Serious Juicing in Rio de Janeiro


Rio juice

Brazil is, of course, lots more than samba, Carnaval, and Petrobras. Or even, when it comes to cuisine, the likes of moqueca (a kind of fish stew), bobó de camarão (shrimp with manioc and coconut milk), and the national dish, the bean stew feijoada. On the streets of Rio de Janeiro, for example, there’s an avalanche of street food, and a star in the category is a variety of refreshing tropical juices.

And a naturally the tropical climate plays a huge role in local tastes, it’s no surprise that the number-one indulgence available on the streets of Rio is juice – any almost time and any place. Casas de sucos (below) seem to flood the city, with their tasty, sometimes surprising selections.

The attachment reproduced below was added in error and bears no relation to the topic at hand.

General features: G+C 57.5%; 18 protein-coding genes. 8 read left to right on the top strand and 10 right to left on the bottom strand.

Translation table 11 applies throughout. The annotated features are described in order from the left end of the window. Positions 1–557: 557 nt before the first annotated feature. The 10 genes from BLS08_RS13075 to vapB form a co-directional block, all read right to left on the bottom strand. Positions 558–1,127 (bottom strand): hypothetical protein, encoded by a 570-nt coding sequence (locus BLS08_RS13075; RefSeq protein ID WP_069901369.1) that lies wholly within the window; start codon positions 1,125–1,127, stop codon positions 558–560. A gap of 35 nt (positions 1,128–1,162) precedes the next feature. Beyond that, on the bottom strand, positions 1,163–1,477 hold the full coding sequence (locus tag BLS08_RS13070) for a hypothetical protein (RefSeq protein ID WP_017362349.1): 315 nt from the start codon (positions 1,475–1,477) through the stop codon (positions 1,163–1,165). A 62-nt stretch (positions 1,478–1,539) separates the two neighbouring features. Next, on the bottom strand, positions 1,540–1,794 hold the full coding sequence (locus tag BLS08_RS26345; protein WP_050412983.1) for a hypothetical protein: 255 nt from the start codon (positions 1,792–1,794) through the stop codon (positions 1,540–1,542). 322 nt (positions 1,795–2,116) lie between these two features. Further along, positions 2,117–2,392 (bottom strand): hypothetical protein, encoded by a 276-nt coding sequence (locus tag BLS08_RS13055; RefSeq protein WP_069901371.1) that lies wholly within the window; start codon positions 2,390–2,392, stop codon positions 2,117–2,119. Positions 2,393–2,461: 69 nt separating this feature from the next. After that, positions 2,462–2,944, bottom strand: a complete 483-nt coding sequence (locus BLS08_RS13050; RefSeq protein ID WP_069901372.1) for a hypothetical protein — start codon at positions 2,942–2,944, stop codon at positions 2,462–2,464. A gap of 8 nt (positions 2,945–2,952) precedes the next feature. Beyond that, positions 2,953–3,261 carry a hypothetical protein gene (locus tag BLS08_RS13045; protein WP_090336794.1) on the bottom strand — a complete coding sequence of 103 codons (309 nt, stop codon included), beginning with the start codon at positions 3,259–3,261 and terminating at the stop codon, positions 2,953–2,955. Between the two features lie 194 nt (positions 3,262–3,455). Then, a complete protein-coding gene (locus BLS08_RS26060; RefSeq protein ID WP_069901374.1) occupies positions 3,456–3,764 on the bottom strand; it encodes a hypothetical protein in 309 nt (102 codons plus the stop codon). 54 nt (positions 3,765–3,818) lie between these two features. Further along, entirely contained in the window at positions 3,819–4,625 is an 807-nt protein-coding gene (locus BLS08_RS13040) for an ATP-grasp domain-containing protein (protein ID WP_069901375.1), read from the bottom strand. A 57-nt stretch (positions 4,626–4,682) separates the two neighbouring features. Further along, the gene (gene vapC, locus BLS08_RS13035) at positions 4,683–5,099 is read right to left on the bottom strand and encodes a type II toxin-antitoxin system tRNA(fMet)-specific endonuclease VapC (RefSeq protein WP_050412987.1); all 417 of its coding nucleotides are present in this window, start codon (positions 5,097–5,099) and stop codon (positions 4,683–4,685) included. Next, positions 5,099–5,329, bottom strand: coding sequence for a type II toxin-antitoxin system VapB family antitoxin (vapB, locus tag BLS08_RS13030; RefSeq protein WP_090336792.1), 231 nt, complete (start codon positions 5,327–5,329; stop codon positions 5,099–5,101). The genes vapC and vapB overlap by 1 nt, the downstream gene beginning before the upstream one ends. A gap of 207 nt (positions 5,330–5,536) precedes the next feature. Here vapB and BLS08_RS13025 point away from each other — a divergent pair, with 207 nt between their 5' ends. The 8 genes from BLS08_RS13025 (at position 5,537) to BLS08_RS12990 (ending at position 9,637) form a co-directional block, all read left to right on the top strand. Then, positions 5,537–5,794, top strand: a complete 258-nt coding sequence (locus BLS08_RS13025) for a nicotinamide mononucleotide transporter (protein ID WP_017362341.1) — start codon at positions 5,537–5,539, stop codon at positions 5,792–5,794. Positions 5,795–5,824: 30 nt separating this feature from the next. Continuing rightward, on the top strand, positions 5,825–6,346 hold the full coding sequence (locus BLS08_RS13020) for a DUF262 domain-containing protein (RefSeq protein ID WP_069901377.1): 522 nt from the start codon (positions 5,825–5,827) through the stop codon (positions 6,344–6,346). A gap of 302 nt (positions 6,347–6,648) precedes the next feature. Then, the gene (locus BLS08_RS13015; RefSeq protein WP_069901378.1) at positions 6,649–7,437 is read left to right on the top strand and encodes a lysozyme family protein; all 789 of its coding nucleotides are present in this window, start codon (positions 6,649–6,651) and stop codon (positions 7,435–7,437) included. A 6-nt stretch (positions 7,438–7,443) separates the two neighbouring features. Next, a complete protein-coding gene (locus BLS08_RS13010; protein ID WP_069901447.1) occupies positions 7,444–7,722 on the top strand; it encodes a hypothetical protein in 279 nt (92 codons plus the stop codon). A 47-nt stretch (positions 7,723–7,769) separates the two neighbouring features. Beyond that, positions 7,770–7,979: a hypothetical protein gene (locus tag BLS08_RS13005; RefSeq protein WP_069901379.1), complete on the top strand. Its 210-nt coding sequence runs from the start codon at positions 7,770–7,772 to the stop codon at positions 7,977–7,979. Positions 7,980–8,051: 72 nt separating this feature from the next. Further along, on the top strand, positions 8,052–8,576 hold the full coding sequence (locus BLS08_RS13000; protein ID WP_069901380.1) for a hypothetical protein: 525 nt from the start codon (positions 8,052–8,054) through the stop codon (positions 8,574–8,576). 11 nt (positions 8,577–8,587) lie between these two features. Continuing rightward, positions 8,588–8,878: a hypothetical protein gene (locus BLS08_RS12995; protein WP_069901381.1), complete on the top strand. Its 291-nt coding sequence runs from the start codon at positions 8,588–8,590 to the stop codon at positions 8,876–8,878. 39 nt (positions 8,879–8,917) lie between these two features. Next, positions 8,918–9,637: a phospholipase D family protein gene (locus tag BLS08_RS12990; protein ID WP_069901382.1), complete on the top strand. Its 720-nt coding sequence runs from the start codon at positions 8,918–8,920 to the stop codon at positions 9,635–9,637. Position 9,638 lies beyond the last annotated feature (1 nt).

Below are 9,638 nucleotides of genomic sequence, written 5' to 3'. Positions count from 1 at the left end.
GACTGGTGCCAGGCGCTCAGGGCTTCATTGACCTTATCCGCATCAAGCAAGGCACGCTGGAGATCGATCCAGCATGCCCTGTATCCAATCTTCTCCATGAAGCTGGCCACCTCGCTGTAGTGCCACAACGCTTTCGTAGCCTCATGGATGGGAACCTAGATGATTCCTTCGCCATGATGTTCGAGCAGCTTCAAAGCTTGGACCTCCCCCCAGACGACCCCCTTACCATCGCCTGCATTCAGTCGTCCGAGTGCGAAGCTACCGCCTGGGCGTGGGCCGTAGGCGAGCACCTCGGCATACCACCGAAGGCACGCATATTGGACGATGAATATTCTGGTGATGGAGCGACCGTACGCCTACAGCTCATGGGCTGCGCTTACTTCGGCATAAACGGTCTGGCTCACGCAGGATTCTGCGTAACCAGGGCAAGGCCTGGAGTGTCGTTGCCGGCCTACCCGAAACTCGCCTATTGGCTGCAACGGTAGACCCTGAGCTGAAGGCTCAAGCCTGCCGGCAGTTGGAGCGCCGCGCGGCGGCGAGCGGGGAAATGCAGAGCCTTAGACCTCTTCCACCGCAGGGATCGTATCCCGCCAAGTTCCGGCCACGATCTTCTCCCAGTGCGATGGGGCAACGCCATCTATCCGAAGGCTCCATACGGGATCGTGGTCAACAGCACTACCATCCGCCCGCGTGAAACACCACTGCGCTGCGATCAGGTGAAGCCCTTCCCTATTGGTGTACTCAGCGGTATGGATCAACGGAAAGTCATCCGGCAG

By surprising, I mean not just tropical fruits with which you may not be familiar – such as mango, guava, maracuyáaçaí, and guaraná – but also cool combos such as mango with ginger, pineapple-guava, and maracuyá blended with strawberry.

Rio juice 2


These establishments also often specialise in ice cream, with treats such as açaís – half fruit juice, half palm-derived fruit which looks like a grape and tastes like a bit like a kind of raspberry with overtones of chocolate (!). Well, in any case, they’re brought from the Amazon rainforest, and are packed with proteins, vitamins, and other nutrients.

A couple of casas de sucos worth noting: Bibi, with perhaps Rio’s best açaíBeach Sucos, with a big variety (some 30); and Big Polis, especially known for its classic maracuyá.

Best fares to Rio from the U.K., from Spain.

images |, TV Boy